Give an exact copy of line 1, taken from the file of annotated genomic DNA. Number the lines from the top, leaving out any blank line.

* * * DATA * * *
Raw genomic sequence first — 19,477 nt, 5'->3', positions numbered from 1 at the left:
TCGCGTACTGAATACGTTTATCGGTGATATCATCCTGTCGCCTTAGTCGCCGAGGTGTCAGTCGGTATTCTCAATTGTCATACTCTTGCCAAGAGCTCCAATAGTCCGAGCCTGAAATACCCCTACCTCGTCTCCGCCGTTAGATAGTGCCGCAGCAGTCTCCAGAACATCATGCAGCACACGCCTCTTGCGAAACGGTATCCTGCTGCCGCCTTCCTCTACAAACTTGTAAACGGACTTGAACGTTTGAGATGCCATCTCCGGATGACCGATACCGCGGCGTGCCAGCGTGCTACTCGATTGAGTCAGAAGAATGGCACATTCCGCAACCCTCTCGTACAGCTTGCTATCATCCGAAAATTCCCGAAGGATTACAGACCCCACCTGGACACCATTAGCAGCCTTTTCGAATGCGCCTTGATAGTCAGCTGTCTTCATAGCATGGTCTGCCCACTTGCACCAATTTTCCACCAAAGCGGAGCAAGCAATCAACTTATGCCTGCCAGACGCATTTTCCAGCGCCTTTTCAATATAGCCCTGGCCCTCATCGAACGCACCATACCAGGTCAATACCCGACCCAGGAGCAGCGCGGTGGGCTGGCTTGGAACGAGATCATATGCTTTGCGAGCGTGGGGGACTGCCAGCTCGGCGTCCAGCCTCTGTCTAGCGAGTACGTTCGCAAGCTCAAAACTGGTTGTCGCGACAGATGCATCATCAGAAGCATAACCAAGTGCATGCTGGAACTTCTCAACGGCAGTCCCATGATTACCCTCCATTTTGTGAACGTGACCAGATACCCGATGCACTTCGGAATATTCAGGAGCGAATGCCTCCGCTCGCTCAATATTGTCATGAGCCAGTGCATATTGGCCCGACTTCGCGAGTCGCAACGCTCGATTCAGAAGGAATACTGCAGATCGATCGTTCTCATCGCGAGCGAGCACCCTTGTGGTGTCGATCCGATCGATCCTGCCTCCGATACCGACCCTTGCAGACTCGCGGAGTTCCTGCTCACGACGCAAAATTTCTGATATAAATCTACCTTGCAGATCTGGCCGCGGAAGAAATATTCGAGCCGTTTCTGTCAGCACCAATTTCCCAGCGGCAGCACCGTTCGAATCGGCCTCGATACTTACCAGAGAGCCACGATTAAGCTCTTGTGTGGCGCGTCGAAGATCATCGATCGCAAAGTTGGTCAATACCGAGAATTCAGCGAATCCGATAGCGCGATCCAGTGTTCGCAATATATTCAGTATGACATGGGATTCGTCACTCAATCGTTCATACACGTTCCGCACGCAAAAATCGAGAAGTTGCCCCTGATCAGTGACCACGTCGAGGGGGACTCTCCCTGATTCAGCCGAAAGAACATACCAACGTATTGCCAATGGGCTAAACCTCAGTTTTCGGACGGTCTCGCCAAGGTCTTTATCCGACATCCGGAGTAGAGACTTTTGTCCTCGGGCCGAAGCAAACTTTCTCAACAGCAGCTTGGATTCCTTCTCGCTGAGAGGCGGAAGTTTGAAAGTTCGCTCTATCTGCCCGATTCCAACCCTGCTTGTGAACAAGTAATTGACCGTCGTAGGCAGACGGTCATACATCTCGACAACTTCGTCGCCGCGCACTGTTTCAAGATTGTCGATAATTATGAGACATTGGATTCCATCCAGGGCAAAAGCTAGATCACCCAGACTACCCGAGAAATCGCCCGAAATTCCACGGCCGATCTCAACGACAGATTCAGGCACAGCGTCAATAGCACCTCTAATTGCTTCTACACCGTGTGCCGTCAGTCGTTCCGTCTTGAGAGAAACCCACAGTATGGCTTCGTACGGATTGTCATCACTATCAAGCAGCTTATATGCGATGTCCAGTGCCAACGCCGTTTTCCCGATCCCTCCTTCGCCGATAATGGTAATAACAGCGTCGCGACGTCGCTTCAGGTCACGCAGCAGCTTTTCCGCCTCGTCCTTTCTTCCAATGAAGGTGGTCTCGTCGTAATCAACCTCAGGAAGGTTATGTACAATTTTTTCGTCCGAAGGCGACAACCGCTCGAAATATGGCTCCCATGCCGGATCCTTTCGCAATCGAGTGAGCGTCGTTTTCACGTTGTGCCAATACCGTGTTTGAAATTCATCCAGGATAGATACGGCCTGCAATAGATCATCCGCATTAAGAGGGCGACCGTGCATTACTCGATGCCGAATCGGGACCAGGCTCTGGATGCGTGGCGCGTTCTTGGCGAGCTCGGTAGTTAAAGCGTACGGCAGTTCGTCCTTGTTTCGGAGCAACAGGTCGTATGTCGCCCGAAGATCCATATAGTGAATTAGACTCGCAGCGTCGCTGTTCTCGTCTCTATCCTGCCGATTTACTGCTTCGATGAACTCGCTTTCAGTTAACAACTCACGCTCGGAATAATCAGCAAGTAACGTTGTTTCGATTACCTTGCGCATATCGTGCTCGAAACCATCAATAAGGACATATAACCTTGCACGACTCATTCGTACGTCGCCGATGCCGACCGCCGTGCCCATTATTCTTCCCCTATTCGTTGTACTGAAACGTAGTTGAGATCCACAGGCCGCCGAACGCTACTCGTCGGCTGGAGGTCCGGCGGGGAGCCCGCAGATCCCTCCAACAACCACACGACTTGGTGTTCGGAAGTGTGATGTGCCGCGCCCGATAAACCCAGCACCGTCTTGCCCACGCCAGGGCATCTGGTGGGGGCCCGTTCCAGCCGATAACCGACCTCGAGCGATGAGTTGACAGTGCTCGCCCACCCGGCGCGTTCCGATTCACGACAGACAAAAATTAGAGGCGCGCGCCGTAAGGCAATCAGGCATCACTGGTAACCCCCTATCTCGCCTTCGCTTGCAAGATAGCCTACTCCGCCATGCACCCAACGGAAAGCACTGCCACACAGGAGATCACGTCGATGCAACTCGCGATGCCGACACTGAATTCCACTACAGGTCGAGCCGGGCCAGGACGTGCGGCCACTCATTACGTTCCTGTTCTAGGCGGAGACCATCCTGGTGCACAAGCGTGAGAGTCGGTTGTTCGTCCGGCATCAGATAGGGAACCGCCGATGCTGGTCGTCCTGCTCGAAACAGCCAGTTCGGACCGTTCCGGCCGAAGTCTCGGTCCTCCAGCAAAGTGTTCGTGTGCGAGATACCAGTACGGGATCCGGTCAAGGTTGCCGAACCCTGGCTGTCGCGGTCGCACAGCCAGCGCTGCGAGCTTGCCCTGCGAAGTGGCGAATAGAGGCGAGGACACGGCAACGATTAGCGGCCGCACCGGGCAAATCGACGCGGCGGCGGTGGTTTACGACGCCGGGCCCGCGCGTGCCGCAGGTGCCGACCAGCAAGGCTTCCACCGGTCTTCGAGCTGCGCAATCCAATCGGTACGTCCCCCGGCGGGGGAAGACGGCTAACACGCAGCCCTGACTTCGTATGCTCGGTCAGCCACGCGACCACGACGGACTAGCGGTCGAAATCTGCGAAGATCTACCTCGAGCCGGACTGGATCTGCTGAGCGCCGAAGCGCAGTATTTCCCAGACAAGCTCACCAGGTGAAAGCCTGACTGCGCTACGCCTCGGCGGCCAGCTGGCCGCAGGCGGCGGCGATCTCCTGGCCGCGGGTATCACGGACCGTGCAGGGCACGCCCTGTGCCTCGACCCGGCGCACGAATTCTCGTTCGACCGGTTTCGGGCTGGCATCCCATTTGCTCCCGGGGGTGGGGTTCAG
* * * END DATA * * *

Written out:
Raw genomic sequence first — 19,477 nt, 5'->3', positions numbered from 1 at the left: